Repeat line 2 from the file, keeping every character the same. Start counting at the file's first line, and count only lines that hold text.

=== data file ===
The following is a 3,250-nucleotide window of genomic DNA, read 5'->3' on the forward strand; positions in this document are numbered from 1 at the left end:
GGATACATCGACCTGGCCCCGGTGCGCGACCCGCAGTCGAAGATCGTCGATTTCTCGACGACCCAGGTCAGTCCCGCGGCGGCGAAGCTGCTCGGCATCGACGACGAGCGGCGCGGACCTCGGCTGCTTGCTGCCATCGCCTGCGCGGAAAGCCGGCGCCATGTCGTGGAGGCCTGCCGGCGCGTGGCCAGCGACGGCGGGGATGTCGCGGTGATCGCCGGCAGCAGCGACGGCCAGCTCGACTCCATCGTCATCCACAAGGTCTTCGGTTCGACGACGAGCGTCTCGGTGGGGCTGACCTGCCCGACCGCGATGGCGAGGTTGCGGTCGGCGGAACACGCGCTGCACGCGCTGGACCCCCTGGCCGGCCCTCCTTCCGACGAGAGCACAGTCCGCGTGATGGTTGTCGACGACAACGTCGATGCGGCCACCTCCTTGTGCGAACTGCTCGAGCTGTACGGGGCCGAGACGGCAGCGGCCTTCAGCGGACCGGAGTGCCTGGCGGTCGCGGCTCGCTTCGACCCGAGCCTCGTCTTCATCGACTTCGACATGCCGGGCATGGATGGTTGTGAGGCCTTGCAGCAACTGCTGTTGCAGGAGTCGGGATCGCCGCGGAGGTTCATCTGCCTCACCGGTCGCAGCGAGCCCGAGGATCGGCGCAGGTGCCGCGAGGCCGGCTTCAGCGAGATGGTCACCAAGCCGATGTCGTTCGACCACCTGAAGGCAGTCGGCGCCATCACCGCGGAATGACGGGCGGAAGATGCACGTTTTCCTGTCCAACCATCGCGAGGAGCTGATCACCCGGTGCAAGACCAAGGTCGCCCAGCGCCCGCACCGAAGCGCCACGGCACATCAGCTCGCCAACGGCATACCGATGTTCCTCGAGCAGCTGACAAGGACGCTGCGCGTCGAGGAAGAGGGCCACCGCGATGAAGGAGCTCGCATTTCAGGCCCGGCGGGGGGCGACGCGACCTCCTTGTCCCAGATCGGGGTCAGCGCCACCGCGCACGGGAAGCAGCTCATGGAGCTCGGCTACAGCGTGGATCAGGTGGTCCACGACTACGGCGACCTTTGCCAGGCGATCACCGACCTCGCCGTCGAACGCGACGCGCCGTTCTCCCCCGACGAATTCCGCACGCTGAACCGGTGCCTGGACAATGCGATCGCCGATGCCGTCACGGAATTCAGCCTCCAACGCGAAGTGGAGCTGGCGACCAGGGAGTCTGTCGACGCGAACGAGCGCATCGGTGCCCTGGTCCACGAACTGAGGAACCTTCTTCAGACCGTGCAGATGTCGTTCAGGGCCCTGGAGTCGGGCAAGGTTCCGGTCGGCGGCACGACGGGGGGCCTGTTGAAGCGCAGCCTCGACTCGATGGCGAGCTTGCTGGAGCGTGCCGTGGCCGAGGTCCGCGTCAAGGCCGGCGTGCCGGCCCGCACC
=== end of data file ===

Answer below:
GGATACATCGACCTGGCCCCGGTGCGCGACCCGCAGTCGAAGATCGTCGATTTCTCGACGACCCAGGTCAGTCCCGCGGCGGCGAAGCTGCTCGGCATCGACGACGAGCGGCGCGGACCTCGGCTGCTTGCTGCCATCGCCTGCGCGGAAAGCCGGCGCCATGTCGTGGAGGCCTGCCGGCGCGTGGCCAGCGACGGCGGGGATGTCGCGGTGATCGCCGGCAGCAGCGACGGCCAGCTCGACTCCATCGTCATCCACAAGGTCTTCGGTTCGACGACGAGCGTCTCGGTGGGGCTGACCTGCCCGACCGCGATGGCGAGGTTGCGGTCGGCGGAACACGCGCTGCACGCGCTGGACCCCCTGGCCGGCCCTCCTTCCGACGAGAGCACAGTCCGCGTGATGGTTGTCGACGACAACGTCGATGCGGCCACCTCCTTGTGCGAACTGCTCGAGCTGTACGGGGCCGAGACGGCAGCGGCCTTCAGCGGACCGGAGTGCCTGGCGGTCGCGGCTCGCTTCGACCCGAGCCTCGTCTTCATCGACTTCGACATGCCGGGCATGGATGGTTGTGAGGCCTTGCAGCAACTGCTGTTGCAGGAGTCGGGATCGCCGCGGAGGTTCATCTGCCTCACCGGTCGCAGCGAGCCCGAGGATCGGCGCAGGTGCCGCGAGGCCGGCTTCAGCGAGATGGTCACCAAGCCGATGTCGTTCGACCACCTGAAGGCAGTCGGCGCCATCACCGCGGAATGACGGGCGGAAGATGCACGTTTTCCTGTCCAACCATCGCGAGGAGCTGATCACCCGGTGCAAGACCAAGGTCGCCCAGCGCCCGCACCGAAGCGCCACGGCACATCAGCTCGCCAACGGCATACCGATGTTCCTCGAGCAGCTGACAAGGACGCTGCGCGTCGAGGAAGAGGGCCACCGCGATGAAGGAGCTCGCATTTCAGGCCCGGCGGGGGGCGACGCGACCTCCTTGTCCCAGATCGGGGTCAGCGCCACCGCGCACGGGAAGCAGCTCATGGAGCTCGGCTACAGCGTGGATCAGGTGGTCCACGACTACGGCGACCTTTGCCAGGCGATCACCGACCTCGCCGTCGAACGCGACGCGCCGTTCTCCCCCGACGAATTCCGCACGCTGAACCGGTGCCTGGACAATGCGATCGCCGATGCCGTCACGGAATTCAGCCTCCAACGCGAAGTGGAGCTGGCGACCAGGGAGTCTGTCGACGCGAACGAGCGCATCGGTGCCCTGGTCCACGAACTGAGGAACCTTCTTCAGACCGTGCAGATGTCGTTCAGGGCCCTGGAGTCGGGCAAGGTTCCGGTCGGCGGCACGACGGGGGGCCTGTTGAAGCGCAGCCTCGACTCGATGGCGAGCTTGCTGGAGCGTGCCGTGGCCGAGGTCCGCGTCAAGGCCGGCGTGCCGGCCCGCACC